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During Mobile World Congress 2016, Ericsson hosted a discussion on the impact of smart cities for a connected Africa with a distinguished panel of leading players in the information and communications technology (ICT) industry on the continent.

This took place at the second instalment of Ericsson’s ‘Africa Night’, a networking and conversation platform for key stakeholders in the sector to engage on matters related to the digitisation of Africa.

Fredrik Jejdling, head of Ericsson’s sub-Saharan Africa region said: “Industries and society are transforming as a result of ICT. The establishment of smart cities that are equipped to manage some of the most important needs in evolving cities, such as safety, transportation and utilities, requires active collaboration between various stakeholders.”

Facilitated by Kenyan journalist Larry Madowo, the panel included Jean-Philbert Nsengimana, Rwandan minister for ICT and Youth; Adebayo Shittu, Nigerian minister of Telecommunications and Technology; Hlengiwe Mkhize, South African deputy minister of Telecommunications and Postal Services; Hamadoun Touré, executive director of the SMART Africa Programme; Christian de Faria, chief executive officer and MD for Airtel Africa; and Cynthia Gordon, executive vice president and chief executive officer for Africa Division at Millicom International Cellular.

Besides providing great insights, the panel reflected on the opportunities currently being explored to build connected cities on the continent particularly in Nigeria, Rwanda and South Africa.

Nsengimana extolled the role of partnerships in delivering smart cities in Africa: “Rwanda is leading in four areas in collaboration with Ericsson; payments, digitising transportation, safety and utilities. There is no way a government alone can drive massive projects at the rate at which we are doing it without strong partnerships.”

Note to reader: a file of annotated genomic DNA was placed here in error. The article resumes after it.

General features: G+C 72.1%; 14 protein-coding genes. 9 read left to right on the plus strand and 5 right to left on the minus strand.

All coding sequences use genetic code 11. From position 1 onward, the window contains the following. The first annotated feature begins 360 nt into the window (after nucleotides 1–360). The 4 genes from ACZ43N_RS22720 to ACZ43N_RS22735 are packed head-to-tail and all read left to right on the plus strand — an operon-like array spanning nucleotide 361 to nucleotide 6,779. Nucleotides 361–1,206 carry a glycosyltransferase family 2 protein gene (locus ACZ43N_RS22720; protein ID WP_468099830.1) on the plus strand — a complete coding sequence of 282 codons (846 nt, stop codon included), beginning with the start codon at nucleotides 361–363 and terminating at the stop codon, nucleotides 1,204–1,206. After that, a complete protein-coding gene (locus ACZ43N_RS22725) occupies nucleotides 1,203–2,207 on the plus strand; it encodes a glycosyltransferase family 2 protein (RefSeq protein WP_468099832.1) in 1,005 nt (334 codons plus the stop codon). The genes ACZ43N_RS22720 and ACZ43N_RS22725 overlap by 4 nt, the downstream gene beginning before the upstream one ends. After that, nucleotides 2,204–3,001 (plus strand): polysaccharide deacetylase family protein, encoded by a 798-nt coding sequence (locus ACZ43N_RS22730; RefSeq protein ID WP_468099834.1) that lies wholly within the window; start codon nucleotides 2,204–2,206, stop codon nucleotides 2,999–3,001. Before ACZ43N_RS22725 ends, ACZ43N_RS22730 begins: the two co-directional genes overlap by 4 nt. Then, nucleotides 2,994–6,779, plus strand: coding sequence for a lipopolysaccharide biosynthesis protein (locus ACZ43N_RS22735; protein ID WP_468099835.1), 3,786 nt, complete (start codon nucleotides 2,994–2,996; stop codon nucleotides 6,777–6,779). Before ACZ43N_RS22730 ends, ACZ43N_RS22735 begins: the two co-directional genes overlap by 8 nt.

Speaking on the benefits of an increasingly connected South Africa, Mkhize said: “Our e-government services have a great impact in rural areas that were previously excluded, now young people are in a position to access opportunities like any other person, irrespective of where they are located.”

Touré called for more investment in infrastructure on the continent: “There is an investment need in infrastructure in Africa over the next 10 years of over $300 billion, if the continent is to reach its full potential. The investment will not be charity, it’s business.

Today, the continent has the highest return on investment. Governments are putting the right regulatory environments in place with regard to spectrum, licenses and national broadband plans and therefore with the public partnership model that we are advocating, there is money to be made.”

The United Nations estimates that by 2050 almost 70 percent of the world’s population will be city dwellers. Though Africa remains mostly rural with only 40% in urban areas as of 2014, this is expected to change in coming decades as Africa, like Asia, is expected to urbanise faster than other regions in the world.

The growth of cities raises a range of social, economic and environmental challenges, putting pressure on infrastructure, natural systems and social structures. However, as the challenges of urbanisation intersect with ICT-driven opportunities, solutions emerge with the potential to improve the lives of billions.